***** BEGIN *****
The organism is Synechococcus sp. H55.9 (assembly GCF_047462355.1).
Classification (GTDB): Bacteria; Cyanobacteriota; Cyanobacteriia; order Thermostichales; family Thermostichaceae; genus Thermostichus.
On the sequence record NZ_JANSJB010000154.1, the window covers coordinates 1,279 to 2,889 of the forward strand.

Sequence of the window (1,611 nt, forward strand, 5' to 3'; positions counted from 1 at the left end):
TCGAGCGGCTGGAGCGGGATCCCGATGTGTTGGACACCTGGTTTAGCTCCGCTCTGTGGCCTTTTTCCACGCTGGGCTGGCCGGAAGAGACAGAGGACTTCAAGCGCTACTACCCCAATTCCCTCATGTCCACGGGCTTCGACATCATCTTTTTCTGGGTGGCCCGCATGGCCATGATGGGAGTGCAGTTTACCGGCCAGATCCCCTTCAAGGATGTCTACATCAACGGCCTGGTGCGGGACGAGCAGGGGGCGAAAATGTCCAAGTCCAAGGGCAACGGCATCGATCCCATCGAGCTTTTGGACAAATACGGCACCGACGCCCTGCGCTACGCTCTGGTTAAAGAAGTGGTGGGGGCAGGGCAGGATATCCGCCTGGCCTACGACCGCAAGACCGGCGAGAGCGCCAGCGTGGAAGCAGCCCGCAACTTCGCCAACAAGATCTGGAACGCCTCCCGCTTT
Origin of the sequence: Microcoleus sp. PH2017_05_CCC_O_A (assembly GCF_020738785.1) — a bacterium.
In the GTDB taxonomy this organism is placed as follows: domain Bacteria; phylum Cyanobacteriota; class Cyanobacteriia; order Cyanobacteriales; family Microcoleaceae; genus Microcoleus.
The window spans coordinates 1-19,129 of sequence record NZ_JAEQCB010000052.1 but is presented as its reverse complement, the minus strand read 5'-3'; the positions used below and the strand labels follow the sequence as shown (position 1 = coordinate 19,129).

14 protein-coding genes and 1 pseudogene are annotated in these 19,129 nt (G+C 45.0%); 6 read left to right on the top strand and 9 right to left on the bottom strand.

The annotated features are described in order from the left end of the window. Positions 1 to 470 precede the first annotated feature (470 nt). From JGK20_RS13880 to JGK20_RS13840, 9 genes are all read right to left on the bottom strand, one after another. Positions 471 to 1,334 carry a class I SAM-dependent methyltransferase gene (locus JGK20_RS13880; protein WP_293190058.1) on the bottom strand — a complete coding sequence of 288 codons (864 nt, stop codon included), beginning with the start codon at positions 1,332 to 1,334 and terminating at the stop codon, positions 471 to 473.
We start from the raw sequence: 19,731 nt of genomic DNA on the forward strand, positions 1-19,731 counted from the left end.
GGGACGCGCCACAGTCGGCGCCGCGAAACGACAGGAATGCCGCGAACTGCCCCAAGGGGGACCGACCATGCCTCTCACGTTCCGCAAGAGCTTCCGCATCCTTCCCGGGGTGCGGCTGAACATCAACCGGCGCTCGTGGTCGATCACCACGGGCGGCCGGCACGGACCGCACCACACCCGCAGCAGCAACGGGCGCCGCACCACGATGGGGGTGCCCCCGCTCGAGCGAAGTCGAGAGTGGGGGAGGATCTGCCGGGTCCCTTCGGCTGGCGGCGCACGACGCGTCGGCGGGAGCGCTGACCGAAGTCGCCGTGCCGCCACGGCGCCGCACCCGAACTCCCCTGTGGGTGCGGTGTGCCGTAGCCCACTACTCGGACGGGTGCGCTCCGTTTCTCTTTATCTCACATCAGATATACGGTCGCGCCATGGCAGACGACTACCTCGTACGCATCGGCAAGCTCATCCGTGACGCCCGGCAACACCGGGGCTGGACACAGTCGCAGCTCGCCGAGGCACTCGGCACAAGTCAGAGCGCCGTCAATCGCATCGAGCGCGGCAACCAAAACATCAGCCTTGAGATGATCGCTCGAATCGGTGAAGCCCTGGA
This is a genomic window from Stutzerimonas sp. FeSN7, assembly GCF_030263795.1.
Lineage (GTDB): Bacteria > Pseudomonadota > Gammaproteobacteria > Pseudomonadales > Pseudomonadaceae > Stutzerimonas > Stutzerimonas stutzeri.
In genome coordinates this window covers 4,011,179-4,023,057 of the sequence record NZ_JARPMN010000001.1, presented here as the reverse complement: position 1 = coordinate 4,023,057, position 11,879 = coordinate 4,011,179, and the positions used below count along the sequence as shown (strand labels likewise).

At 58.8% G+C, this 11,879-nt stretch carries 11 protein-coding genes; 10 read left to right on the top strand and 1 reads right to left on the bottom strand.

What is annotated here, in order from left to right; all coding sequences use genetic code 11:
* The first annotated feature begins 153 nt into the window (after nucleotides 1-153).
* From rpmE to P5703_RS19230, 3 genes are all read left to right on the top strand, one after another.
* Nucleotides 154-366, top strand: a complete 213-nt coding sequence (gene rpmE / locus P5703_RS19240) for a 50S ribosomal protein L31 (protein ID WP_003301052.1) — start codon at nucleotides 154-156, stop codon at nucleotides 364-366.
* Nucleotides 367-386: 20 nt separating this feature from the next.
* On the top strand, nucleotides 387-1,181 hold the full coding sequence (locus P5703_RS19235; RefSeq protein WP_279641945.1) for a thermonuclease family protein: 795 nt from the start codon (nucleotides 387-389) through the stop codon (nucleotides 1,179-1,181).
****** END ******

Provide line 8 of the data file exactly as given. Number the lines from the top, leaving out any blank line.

The window spans coordinates 1-19,129 of sequence record NZ_JAEQCB010000052.1 but is presented as its reverse complement, the minus strand read 5'-3'; the positions used below and the strand labels follow the sequence as shown (position 1 = coordinate 19,129).